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Thursday, July 10, 2003  

On Retreat and Seclusion (Khalwah and Uzlah) Part 2 of 2 I heard Muhammad bin al-Husayn say ... he heard that Muhammad bin Hamid say, "A man paid a visit to Abu Bakr al-Warraq. When he wanted to go back home, he asked him, 'Advise me.' Abu Bakr said, 'I found the good of this world and the next in retreat and having little, while [I found] evil in this world and the next in having much and mixing with people." I heard him say ... that he heard al-Jurayri say when asked about seclusion, "It is to go among the crowd, while your secret prevents them from crowding you and to withdraw your ego from sins while your inner awareness is bound by the Real." It has been said, "Whoever prefers seclusion has attained seclusion." Sahl al-Tustari said, "Retreat will not work unless one's sustenance is lawful. Eating lawful sustenance will not work unless one carries out one's duties to God." Dhu-l-Nun al-Misri said, "I see nothing more productive of purity of faith than retreat." Abu Abd Allah al-Ramli said, "Make retreat your companionship, hunger your food, and intimate prayer your conversation until you either reach God or die." Dhu-l-Nun said, "Someone who is concealed from the people by retreat is not like someone who is concealed from them by God." I heard Abu Abd al-Rahman al-Sulami say ... Junayd said, "The suffering of seclusion is easier to bear than the sociability of mixing with people." Makhul said, "There is some good in associating with people, but in seclusion there is safety." Yahya bin Muadh said, "Solitude is the table companion of the truthful." I heard Abu Ali al-Daqqaq say he heard Shibli cry, "'Bankruptcy! Bankruptcy, O people!' They asked him, 'Abu Bakr, what is the sign of bankruptcy?' He replied, 'One of the signs of bankruptcy is familiarity with people.'" Yahya bin Abi Kuthayr often said, "Whoever mixes with people tries to influence them, and whoever tries to influence them attempts to impress them." Shuayb bin Harb said, "I went to see Malik bin Masud in Kufa. He was in his house by himself. I asked, 'Why do you isolate yourself here alone?' He answered, 'I do not think of anyone as isolated who is together with God.'" I heard Abu Abd al-Rahman al-Sulami say ... that Junayd said, "Whoever wants to secure his religion and rest his body and his heart, let him withdraw himself from people. This is a difficult time and the intelligent person will choose solitude in it." And I heard him say ... that Abu Yaqub al-Susi said, "Only the strong have the strength to manage separation from people. For the likes of us, community is more fortunate and more useful. Some will work because of seeing the efforts of others." And I heard him say ... that Abu Abbas al-Damghani said that Shibli advised him saying, "Cling to solitude. Efface your name from among the people and face the prayer niche until you die." A man went to Shuayb bin Harb. "What brings you here?" he asked. The man said, "I want to be with you!" "My brother," Shuayb told him, "Worship should not depend on companionship. Someone who enjoys no closeness with God will not be brought close by anything external." Some people asked a Sufi, "What is the strangest thing you have encountered in your travels?" He told them, "Khidr came to meet me and sought my company, but I was afraid that it would spoil my trust in God alone." Another Sufi was asked, "Is there anyone here with whom you would be close?" "Yes," he said. He stretched out his hand to his copy of the Quran and placed it against his heart. "This." With this meaning they have recited, Your Book is my strength; it does not leave my couch, And in it is healing for that which I conceal. A man asked Dhu-l-Nun, "When will withdrawing from the world be the right course for me?" He answered, "When you are capable of withdrawing from yourself." Ibn al-Mubarak was asked, "What is the remedy of the heart?" He replied, "Few encounters with people." It is said that when God wants to transport a servant from the humiliation of disobedience to the honor of obedience, he makes him familiar with solitude, enriches him with contentment, and brings him to see the shameful deeds of his own ego. So whoever has been given this has been given the best of this world and the next. -Imam Abu-l-Qasim al-Qushayri, Principles of Sufism (Risalah Qushayriyyah)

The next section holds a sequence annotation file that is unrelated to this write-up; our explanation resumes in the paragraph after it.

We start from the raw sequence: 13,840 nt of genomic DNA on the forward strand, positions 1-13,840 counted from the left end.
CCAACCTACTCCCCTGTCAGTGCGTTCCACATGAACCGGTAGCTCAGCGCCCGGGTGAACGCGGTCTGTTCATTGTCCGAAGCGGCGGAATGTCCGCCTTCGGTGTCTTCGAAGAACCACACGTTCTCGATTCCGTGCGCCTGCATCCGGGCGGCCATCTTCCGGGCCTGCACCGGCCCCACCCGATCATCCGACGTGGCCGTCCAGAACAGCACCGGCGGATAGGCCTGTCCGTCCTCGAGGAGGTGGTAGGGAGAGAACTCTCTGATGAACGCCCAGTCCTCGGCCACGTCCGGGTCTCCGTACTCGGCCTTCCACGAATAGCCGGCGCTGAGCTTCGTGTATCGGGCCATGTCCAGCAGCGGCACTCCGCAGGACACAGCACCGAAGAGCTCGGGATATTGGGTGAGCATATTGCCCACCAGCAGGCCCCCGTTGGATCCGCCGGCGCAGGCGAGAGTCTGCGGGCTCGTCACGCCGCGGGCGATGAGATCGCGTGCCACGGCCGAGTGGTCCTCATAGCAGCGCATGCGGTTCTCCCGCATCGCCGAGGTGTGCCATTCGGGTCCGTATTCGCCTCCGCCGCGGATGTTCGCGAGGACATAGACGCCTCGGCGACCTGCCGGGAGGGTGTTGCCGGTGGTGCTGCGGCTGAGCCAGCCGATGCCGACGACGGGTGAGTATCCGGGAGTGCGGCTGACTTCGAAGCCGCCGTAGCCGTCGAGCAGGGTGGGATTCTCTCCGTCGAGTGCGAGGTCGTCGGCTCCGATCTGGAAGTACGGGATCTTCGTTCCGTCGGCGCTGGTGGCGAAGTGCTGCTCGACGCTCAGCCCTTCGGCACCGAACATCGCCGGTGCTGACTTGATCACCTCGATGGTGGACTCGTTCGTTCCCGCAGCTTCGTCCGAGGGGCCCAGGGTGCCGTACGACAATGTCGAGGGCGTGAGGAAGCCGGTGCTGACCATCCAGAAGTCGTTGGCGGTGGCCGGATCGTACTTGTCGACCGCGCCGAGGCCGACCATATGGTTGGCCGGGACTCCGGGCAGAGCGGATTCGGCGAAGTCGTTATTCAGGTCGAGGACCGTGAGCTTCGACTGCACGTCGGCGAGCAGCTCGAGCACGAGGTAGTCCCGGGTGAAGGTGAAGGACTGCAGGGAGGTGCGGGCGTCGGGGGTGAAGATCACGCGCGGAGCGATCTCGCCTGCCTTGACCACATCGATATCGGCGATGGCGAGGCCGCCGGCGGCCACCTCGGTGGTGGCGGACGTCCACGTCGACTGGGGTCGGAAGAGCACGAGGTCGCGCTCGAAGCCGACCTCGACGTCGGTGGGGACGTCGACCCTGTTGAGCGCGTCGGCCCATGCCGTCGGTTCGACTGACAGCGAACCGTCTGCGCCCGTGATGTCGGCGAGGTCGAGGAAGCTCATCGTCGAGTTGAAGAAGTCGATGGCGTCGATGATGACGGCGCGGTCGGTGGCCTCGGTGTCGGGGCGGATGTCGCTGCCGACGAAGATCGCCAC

posted by SuFiSTiC | 7/10/2003 04:39:00 PM |
As for him who fears to stand before his Lord and restrains the ego its desires, the Garden is shelter.
(The Snatchers:40)
Abu Hurairah (May Allah be pleased with him) reported: Messenger of Allah (PBUH) said, "The Fire is surrounded by all kinds of desires and passions, while Paradise is surrounded by all kinds of disliked, undesirable things."
(Bukhari)
Whoever does good at night is rewarded during the day and whoever does good during the day is rewarded at night. Whoever is sincere in abandoning a desire is saved from catering to it. God is too noble to punish a heart that has abandoned a desire for His sake.
(Abu Sulayman ad-Darani)
Beware of your ego, and trust not its mischief;
The ego is worse than seventy devils.
(Arabic Poem)
Abu Bakar Balkhi
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I seek God's forgiveness, and do not claim that my intention in producing this Blog is confined to good religious purposes; how may I do so when I am aware of the hidden desires, egotistic passions, and worldly wishes that I harbour? I do not claim innocence for myself; the ego is indeed an inciter to evil, save when my Lord shows mercy; my Lord is indeed Forgiving, Merciful. O God! I seek Your protection against my committing idolatry [shirk] knowingly, and Your forgiveness for that of which I am not aware! I ask God to make me and all other believers benefit from this Blog and to render my production of it purely for the sake of His Noble Countenance.

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